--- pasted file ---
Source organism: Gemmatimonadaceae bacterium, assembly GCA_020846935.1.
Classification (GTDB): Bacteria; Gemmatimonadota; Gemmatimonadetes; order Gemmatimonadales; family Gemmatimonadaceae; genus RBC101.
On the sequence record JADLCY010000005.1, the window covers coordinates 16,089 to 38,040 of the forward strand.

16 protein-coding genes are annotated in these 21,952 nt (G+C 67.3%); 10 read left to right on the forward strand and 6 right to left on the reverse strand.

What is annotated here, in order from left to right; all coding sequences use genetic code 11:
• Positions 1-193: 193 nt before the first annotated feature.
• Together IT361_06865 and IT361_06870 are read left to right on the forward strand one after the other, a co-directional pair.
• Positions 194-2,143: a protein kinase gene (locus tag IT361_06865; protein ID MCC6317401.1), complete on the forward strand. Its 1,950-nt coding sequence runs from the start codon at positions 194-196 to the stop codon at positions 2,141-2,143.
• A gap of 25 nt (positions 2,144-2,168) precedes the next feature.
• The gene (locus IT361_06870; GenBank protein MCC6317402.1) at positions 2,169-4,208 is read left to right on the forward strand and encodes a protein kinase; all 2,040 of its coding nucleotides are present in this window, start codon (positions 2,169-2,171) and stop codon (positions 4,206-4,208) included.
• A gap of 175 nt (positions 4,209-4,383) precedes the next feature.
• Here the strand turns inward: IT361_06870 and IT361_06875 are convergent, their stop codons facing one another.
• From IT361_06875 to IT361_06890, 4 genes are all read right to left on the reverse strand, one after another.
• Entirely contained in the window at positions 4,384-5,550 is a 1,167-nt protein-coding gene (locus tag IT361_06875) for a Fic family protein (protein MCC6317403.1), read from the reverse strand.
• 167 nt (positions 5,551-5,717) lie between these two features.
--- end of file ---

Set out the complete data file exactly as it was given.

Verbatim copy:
Source organism: Gemmatimonadaceae bacterium, assembly GCA_020846935.1.
Classification (GTDB): Bacteria; Gemmatimonadota; Gemmatimonadetes; order Gemmatimonadales; family Gemmatimonadaceae; genus RBC101.
On the sequence record JADLCY010000005.1, the window covers coordinates 16,089 to 38,040 of the forward strand.

16 protein-coding genes are annotated in these 21,952 nt (G+C 67.3%); 10 read left to right on the forward strand and 6 right to left on the reverse strand.

What is annotated here, in order from left to right; all coding sequences use genetic code 11:
• Positions 1-193: 193 nt before the first annotated feature.
• Together IT361_06865 and IT361_06870 are read left to right on the forward strand one after the other, a co-directional pair.
• Positions 194-2,143: a protein kinase gene (locus tag IT361_06865; protein ID MCC6317401.1), complete on the forward strand. Its 1,950-nt coding sequence runs from the start codon at positions 194-196 to the stop codon at positions 2,141-2,143.
• A gap of 25 nt (positions 2,144-2,168) precedes the next feature.
• The gene (locus IT361_06870; GenBank protein MCC6317402.1) at positions 2,169-4,208 is read left to right on the forward strand and encodes a protein kinase; all 2,040 of its coding nucleotides are present in this window, start codon (positions 2,169-2,171) and stop codon (positions 4,206-4,208) included.
• A gap of 175 nt (positions 4,209-4,383) precedes the next feature.
• Here the strand turns inward: IT361_06870 and IT361_06875 are convergent, their stop codons facing one another.
• From IT361_06875 to IT361_06890, 4 genes are all read right to left on the reverse strand, one after another.
• Entirely contained in the window at positions 4,384-5,550 is a 1,167-nt protein-coding gene (locus tag IT361_06875) for a Fic family protein (protein MCC6317403.1), read from the reverse strand.
• 167 nt (positions 5,551-5,717) lie between these two features.